The stunning defeat of the proposal on a 228-205 vote after marathon talks by senior Congressional and Bush administration officials lowered a fog of uncertainty over economies around the globe. Its authors had described the measure as essential to preventing widespread economic calamity.
The markets began to plummet even before the 15-minute voting period expired on the House floor. For 25 more minutes, uncertainty gripped the nation as television showed party leaders trying, and failing, to muster more support. Finally, Representative Ellen Tauscher, Democrat of California, pounded the gavel and it was done.
It’s somewhat ironic that the rejection of the (admittedly very flawed) bailout plan has already cost more in one day than the $700 billion price tag. Yesterday’s vote wiped out $1.2 trillion from the stock market.
Dennis Berman of the Journal has a great column explaining just why the problems on Wall Street are about to waylay the economy. Get ready for a rash of layoffs.
Well, it was just five days ago that I wrote this:
It wasn’t so long ago we were hearing about what bad shape the banking industry was in—Citigroup, Wachovia, Washington Mutual, etc. Now they’re being presented as pillars of strength and saviors to Wall Street’s investment banks.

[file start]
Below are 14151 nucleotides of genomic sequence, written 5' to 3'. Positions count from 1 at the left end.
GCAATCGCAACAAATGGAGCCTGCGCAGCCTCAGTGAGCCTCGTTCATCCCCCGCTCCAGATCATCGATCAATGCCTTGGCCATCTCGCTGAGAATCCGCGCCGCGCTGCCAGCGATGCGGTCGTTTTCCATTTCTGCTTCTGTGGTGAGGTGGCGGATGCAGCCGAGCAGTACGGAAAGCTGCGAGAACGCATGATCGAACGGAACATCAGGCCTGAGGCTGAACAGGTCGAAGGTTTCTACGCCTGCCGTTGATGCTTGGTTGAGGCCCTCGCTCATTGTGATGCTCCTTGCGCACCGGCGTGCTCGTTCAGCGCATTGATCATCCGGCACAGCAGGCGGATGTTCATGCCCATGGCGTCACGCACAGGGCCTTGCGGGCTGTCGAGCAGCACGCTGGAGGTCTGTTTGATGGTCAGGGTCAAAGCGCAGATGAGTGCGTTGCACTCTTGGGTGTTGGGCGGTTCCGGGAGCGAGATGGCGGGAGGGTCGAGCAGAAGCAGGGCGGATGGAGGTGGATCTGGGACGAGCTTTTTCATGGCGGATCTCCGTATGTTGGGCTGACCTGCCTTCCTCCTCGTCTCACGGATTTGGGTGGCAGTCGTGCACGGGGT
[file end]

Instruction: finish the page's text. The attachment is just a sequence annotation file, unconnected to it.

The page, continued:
Two of those three have been seized by the government since. Good thing Morgan Stanley didn’t agree to let Wachovia but it.
Meanwhile, the contagion continues to grow stronger around the globe, as well. Europe bailed out its fourth bank in the last few days.
Wonkette points out that Campbell’s Soup was the only stock in the S&P 500 to rise in yesterday’s bloodbath after it had recommended readers load up on canned goods. Not such a bad idea!Ryan Chittum is a former Wall Street Journal reporter, and deputy editor of The Audit, CJR's business section. If you see notable business journalism, give him a heads-up at firstname.lastname@example.org. Follow him on Twitter at @ryanchittum.